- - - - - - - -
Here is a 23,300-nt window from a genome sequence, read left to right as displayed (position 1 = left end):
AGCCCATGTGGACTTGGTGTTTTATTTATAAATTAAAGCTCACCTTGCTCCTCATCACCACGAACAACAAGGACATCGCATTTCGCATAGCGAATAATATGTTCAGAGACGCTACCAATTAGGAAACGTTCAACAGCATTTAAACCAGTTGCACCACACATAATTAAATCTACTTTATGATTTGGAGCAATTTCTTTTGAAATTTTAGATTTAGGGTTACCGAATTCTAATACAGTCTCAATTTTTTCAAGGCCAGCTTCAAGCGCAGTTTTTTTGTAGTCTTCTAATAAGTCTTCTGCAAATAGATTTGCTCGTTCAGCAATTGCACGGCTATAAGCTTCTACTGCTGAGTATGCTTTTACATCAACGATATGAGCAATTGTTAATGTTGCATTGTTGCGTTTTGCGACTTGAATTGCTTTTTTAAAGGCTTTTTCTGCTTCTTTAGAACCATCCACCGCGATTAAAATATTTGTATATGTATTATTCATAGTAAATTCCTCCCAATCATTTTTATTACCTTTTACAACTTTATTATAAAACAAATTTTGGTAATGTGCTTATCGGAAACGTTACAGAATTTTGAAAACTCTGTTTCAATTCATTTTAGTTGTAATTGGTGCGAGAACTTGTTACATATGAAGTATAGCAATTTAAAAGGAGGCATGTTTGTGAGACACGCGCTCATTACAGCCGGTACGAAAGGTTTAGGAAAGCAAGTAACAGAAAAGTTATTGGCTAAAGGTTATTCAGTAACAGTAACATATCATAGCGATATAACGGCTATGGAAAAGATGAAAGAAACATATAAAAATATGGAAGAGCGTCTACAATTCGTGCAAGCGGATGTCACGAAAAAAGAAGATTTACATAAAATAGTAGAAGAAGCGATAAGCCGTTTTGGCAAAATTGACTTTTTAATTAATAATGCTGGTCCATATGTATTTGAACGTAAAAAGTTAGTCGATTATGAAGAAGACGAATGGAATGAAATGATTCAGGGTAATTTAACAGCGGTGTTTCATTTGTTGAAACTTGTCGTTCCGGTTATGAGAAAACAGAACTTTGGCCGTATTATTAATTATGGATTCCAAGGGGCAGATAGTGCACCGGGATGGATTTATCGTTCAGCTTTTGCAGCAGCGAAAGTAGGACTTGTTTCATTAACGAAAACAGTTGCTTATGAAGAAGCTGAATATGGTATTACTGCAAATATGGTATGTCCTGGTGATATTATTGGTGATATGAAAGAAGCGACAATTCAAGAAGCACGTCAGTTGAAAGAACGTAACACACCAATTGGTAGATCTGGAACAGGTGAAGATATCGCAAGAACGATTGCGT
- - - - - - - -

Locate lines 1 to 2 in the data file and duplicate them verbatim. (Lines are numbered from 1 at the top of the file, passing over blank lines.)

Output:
Here is a 23,300-nt window from a genome sequence, read left to right as displayed (position 1 = left end):
AGCCCATGTGGACTTGGTGTTTTATTTATAAATTAAAGCTCACCTTGCTCCTCATCACCACGAACAACAAGGACATCGCATTTCGCATAGCGAATAATATGTTCAGAGACGCTACCAATTAGGAAACGTTCAACAGCATTTAAACCAGTTGCACCACACATAATTAAATCTACTTTATGATTTGGAGCAATTTCTTTTGAAATTTTAGATTTAGGGTTACCGAATTCTAATACAGTCTCAATTTTTTCAAGGCCAGCTTCAAGCGCAGTTTTTTTGTAGTCTTCTAATAAGTCTTCTGCAAATAGATTTGCTCGTTCAGCAATTGCACGGCTATAAGCTTCTACTGCTGAGTATGCTTTTACATCAACGATATGAGCAATTGTTAATGTTGCATTGTTGCGTTTTGCGACTTGAATTGCTTTTTTAAAGGCTTTTTCTGCTTCTTTAGAACCATCCACCGCGATTAAAATATTTGTATATGTATTATTCATAGTAAATTCCTCCCAATCATTTTTATTACCTTTTACAACTTTATTATAAAACAAATTTTGGTAATGTGCTTATCGGAAACGTTACAGAATTTTGAAAACTCTGTTTCAATTCATTTTAGTTGTAATTGGTGCGAGAACTTGTTACATATGAAGTATAGCAATTTAAAAGGAGGCATGTTTGTGAGACACGCGCTCATTACAGCCGGTACGAAAGGTTTAGGAAAGCAAGTAACAGAAAAGTTATTGGCTAAAGGTTATTCAGTAACAGTAACATATCATAGCGATATAACGGCTATGGAAAAGATGAAAGAAACATATAAAAATATGGAAGAGCGTCTACAATTCGTGCAAGCGGATGTCACGAAAAAAGAAGATTTACATAAAATAGTAGAAGAAGCGATAAGCCGTTTTGGCAAAATTGACTTTTTAATTAATAATGCTGGTCCATATGTATTTGAACGTAAAAAGTTAGTCGATTATGAAGAAGACGAATGGAATGAAATGATTCAGGGTAATTTAACAGCGGTGTTTCATTTGTTGAAACTTGTCGTTCCGGTTATGAGAAAACAGAACTTTGGCCGTATTATTAATTATGGATTCCAAGGGGCAGATAGTGCACCGGGATGGATTTATCGTTCAGCTTTTGCAGCAGCGAAAGTAGGACTTGTTTCATTAACGAAAACAGTTGCTTATGAAGAAGCTGAATATGGTATTACTGCAAATATGGTATGTCCTGGTGATATTATTGGTGATATGAAAGAAGCGACAATTCAAGAAGCACGTCAGTTGAAAGAACGTAACACACCAATTGGTAGATCTGGAACAGGTGAAGATATCGCAAGAACGATTGCGT